*+ 6*

*your number(x)+3:*(2x+6)/2=x+3

Show algebraically why the following Number Trick always works?

Choose any number; add 5; double the result; subtract 4;divide by 2;subtract the original number. the result is always 3.

Tutors, sign in to answer this question.

let me explain what is actually happening

let x be the number you choose

add 5, which gives you x+5

double the result which gives you 2(x+5)=2x+10

subtract 4 which gives you 2x+10-4=2x+6

no matter what number you choose you always end up with 2 times your number *
+ 6*

now when you divide by 2 you get *your number(x)+3:*(2x+6)/2=x+3

your number(x)+3 minus the original number(x) gives you 3 all the time

examples:choose 4

4+5=9

2*9=18

18-4=14 which is 8+6=2(4)+6; see! you get 2 times your number +6

divide by 2

[2(4)+6]/2=4+3;your number + 3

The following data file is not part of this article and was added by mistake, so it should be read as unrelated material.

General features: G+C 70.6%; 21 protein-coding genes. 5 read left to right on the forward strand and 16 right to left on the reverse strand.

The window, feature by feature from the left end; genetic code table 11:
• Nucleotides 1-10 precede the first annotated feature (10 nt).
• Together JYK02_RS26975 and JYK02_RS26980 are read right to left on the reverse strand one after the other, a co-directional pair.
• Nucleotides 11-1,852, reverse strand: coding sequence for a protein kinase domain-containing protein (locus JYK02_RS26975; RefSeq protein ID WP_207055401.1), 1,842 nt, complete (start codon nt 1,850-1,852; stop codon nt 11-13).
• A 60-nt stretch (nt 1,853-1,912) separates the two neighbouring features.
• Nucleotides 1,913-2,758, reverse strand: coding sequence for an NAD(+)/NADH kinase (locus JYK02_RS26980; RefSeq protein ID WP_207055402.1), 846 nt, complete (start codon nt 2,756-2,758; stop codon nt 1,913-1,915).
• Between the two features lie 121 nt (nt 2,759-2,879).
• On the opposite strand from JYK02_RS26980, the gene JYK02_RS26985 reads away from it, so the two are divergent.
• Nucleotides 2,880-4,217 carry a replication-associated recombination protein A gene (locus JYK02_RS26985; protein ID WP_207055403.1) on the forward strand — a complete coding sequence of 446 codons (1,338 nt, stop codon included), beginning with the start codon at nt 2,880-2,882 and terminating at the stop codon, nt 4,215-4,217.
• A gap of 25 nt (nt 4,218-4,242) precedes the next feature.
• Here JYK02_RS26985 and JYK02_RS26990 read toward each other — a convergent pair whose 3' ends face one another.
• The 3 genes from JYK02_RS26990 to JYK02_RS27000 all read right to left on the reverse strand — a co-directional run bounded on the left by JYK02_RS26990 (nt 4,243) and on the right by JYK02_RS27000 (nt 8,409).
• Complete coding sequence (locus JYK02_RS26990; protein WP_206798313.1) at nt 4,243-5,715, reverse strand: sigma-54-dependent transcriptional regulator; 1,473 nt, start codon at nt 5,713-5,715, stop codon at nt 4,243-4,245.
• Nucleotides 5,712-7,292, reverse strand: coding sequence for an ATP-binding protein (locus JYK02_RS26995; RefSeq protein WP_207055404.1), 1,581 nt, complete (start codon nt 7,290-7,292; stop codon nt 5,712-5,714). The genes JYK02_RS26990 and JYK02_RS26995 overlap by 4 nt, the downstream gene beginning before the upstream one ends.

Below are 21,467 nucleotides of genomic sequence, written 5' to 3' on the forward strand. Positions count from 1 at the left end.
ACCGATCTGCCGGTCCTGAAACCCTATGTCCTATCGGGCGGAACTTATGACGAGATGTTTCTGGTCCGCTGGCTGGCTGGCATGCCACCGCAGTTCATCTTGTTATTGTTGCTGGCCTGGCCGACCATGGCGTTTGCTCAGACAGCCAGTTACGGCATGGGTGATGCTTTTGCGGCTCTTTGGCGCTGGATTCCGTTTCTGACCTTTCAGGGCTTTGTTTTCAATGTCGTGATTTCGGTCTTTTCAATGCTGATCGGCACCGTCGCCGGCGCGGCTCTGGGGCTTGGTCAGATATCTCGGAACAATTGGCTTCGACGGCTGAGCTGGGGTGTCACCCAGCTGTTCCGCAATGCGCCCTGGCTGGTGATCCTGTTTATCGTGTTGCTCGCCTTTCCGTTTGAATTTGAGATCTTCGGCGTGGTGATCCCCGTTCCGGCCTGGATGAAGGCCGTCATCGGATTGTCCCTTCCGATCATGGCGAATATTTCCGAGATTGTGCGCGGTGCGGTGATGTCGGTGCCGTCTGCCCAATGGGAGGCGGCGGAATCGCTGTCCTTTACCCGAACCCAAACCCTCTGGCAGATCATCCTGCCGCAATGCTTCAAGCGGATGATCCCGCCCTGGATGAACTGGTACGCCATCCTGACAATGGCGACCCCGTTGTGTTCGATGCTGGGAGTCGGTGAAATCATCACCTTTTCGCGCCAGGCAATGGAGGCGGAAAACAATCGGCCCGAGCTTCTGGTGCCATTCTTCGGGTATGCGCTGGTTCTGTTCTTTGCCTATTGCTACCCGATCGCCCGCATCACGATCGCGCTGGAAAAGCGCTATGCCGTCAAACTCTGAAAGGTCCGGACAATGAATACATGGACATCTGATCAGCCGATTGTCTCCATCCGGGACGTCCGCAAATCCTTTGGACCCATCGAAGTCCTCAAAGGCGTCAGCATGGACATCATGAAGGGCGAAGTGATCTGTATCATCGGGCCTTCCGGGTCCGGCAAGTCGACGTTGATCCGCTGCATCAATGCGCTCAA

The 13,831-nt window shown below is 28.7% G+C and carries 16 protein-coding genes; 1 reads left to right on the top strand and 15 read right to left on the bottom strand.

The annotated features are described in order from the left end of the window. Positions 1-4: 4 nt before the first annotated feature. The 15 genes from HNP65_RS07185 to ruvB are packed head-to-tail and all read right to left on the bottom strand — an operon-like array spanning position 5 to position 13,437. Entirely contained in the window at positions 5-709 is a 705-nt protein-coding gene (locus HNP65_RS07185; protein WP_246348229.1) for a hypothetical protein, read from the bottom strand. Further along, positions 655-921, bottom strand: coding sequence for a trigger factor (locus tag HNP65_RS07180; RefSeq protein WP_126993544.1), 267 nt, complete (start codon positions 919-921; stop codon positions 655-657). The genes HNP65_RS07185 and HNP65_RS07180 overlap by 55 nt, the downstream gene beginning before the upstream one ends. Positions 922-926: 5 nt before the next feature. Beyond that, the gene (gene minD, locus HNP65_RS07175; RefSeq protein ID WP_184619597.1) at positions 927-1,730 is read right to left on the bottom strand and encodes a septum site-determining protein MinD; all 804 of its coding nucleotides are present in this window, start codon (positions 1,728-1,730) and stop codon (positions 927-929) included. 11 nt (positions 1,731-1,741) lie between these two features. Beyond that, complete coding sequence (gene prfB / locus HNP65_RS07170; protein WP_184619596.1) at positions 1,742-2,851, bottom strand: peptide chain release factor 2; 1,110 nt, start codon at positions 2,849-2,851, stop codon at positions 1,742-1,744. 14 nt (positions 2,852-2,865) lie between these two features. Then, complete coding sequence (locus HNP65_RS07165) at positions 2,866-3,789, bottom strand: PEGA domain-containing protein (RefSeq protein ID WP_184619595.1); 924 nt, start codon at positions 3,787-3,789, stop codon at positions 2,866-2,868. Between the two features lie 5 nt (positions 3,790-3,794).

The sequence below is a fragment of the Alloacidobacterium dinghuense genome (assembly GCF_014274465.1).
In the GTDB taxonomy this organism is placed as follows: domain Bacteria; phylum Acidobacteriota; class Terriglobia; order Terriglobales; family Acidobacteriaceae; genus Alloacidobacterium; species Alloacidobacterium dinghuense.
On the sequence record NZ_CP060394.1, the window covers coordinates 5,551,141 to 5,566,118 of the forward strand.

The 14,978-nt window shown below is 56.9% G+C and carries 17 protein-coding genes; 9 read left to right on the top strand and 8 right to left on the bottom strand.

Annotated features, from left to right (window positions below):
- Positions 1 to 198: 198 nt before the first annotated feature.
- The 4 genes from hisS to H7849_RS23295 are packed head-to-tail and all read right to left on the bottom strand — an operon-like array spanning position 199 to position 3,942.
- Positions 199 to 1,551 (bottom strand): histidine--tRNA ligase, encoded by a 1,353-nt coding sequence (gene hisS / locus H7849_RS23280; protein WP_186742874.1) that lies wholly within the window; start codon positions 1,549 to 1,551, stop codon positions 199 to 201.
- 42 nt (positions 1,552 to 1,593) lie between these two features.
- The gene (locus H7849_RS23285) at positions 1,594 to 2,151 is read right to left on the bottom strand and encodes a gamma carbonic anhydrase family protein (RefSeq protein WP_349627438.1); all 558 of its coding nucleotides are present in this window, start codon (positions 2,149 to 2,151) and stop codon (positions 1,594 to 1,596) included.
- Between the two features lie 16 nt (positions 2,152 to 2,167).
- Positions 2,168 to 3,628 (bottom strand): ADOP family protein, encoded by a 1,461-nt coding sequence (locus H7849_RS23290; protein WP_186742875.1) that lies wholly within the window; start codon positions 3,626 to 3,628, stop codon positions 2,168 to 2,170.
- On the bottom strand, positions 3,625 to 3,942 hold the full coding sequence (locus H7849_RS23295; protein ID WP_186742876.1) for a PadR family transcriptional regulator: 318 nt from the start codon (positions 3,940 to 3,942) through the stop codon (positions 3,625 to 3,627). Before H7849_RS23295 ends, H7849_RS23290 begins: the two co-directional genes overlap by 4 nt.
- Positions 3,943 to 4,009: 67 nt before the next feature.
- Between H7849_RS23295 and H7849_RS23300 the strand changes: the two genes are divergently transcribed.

now subtract your number and you get 3

choose 5

5+5=10

2*10=20

20-4=16 which is 10+6=2(5)+6

divide by 2 to get 5+3

subtract 5 to get 3 again

choose 6

6+5=11

2*11=22

22-4=18 which is 2(6)+6

divide by 2 to get 6+3 (divide each term by 2 !)

subtract 6 and you end up with 3 again

choose 15

15+5=20

2*20=40

40-4=36=2(15)+6

divide by 2 to get 15+3

subtract 15 to get 3 again and again and again...

Hi Nancy;

{{[2(x+5)]-4}/2} -x

[(2x+10-4)/2]-x

x+5-2-x

3

Already have an account? Log in

By signing up, I agree to Wyzant’s terms of use and privacy policy.

Or

To present the tutors that are the best fit for you, we’ll need your ZIP code.

Your Facebook email address is associated with a Wyzant tutor account. Please use a different email address to create a new student account.

Good news! It looks like you already have an account registered with the email address **you provided**.

It looks like this is your first time here. Welcome!

To present the tutors that are the best fit for you, we’ll need your ZIP code.

Please try again, our system had a problem processing your request.